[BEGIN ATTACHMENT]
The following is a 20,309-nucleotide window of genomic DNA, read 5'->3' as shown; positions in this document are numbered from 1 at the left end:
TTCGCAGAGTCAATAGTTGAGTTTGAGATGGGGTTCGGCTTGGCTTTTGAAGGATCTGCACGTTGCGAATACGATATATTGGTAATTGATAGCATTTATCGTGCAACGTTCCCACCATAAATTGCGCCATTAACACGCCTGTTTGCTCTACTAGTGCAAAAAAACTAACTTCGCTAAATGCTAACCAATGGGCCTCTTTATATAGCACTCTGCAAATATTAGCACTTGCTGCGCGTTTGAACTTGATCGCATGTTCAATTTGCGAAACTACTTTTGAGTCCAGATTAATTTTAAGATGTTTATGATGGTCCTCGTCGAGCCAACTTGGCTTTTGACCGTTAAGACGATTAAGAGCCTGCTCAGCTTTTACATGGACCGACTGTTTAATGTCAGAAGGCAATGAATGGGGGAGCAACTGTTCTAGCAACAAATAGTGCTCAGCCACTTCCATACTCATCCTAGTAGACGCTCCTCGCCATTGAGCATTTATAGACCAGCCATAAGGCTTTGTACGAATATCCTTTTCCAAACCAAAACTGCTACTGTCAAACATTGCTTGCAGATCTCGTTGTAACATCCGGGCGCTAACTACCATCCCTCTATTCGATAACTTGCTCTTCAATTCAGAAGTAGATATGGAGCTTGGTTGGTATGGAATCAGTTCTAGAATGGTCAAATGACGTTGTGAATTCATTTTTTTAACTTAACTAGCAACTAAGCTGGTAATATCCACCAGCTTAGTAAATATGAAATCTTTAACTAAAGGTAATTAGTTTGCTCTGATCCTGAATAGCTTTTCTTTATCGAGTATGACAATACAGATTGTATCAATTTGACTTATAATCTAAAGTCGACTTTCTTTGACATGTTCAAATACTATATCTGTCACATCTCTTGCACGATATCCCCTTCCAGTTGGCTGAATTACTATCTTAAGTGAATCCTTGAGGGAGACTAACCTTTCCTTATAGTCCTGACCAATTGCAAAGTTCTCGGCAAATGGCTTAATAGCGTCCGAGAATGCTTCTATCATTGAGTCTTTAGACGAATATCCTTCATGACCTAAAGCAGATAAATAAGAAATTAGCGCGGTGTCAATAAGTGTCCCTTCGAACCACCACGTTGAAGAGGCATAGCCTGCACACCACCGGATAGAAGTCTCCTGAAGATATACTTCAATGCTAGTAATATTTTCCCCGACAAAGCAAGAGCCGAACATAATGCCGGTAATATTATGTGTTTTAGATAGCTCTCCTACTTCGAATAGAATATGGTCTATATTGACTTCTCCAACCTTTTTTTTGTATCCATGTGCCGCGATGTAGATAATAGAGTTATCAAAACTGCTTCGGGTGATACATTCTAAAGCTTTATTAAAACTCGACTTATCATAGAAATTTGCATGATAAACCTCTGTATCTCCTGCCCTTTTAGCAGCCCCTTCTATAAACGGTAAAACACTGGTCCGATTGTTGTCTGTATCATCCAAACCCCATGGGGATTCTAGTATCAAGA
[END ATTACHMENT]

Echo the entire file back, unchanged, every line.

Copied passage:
The following is a 20,309-nucleotide window of genomic DNA, read 5'->3' as shown; positions in this document are numbered from 1 at the left end:
TTCGCAGAGTCAATAGTTGAGTTTGAGATGGGGTTCGGCTTGGCTTTTGAAGGATCTGCACGTTGCGAATACGATATATTGGTAATTGATAGCATTTATCGTGCAACGTTCCCACCATAAATTGCGCCATTAACACGCCTGTTTGCTCTACTAGTGCAAAAAAACTAACTTCGCTAAATGCTAACCAATGGGCCTCTTTATATAGCACTCTGCAAATATTAGCACTTGCTGCGCGTTTGAACTTGATCGCATGTTCAATTTGCGAAACTACTTTTGAGTCCAGATTAATTTTAAGATGTTTATGATGGTCCTCGTCGAGCCAACTTGGCTTTTGACCGTTAAGACGATTAAGAGCCTGCTCAGCTTTTACATGGACCGACTGTTTAATGTCAGAAGGCAATGAATGGGGGAGCAACTGTTCTAGCAACAAATAGTGCTCAGCCACTTCCATACTCATCCTAGTAGACGCTCCTCGCCATTGAGCATTTATAGACCAGCCATAAGGCTTTGTACGAATATCCTTTTCCAAACCAAAACTGCTACTGTCAAACATTGCTTGCAGATCTCGTTGTAACATCCGGGCGCTAACTACCATCCCTCTATTCGATAACTTGCTCTTCAATTCAGAAGTAGATATGGAGCTTGGTTGGTATGGAATCAGTTCTAGAATGGTCAAATGACGTTGTGAATTCATTTTTTTAACTTAACTAGCAACTAAGCTGGTAATATCCACCAGCTTAGTAAATATGAAATCTTTAACTAAAGGTAATTAGTTTGCTCTGATCCTGAATAGCTTTTCTTTATCGAGTATGACAATACAGATTGTATCAATTTGACTTATAATCTAAAGTCGACTTTCTTTGACATGTTCAAATACTATATCTGTCACATCTCTTGCACGATATCCCCTTCCAGTTGGCTGAATTACTATCTTAAGTGAATCCTTGAGGGAGACTAACCTTTCCTTATAGTCCTGACCAATTGCAAAGTTCTCGGCAAATGGCTTAATAGCGTCCGAGAATGCTTCTATCATTGAGTCTTTAGACGAATATCCTTCATGACCTAAAGCAGATAAATAAGAAATTAGCGCGGTGTCAATAAGTGTCCCTTCGAACCACCACGTTGAAGAGGCATAGCCTGCACACCACCGGATAGAAGTCTCCTGAAGATATACTTCAATGCTAGTAATATTTTCCCCGACAAAGCAAGAGCCGAACATAATGCCGGTAATATTATGTGTTTTAGATAGCTCTCCTACTTCGAATAGAATATGGTCTATATTGACTTCTCCAACCTTTTTTTTGTATCCATGTGCCGCGATGTAGATAATAGAGTTATCAAAACTGCTTCGGGTGATACATTCTAAAGCTTTATTAAAACTCGACTTATCATAGAAATTTGCATGATAAACCTCTGTATCTCCTGCCCTTTTAGCAGCCCCTTCTATAAACGGTAAAACACTGGTCCGATTGTTGTCTGTATCATCCAAACCCCATGGGGATTCTAGTATCAAGA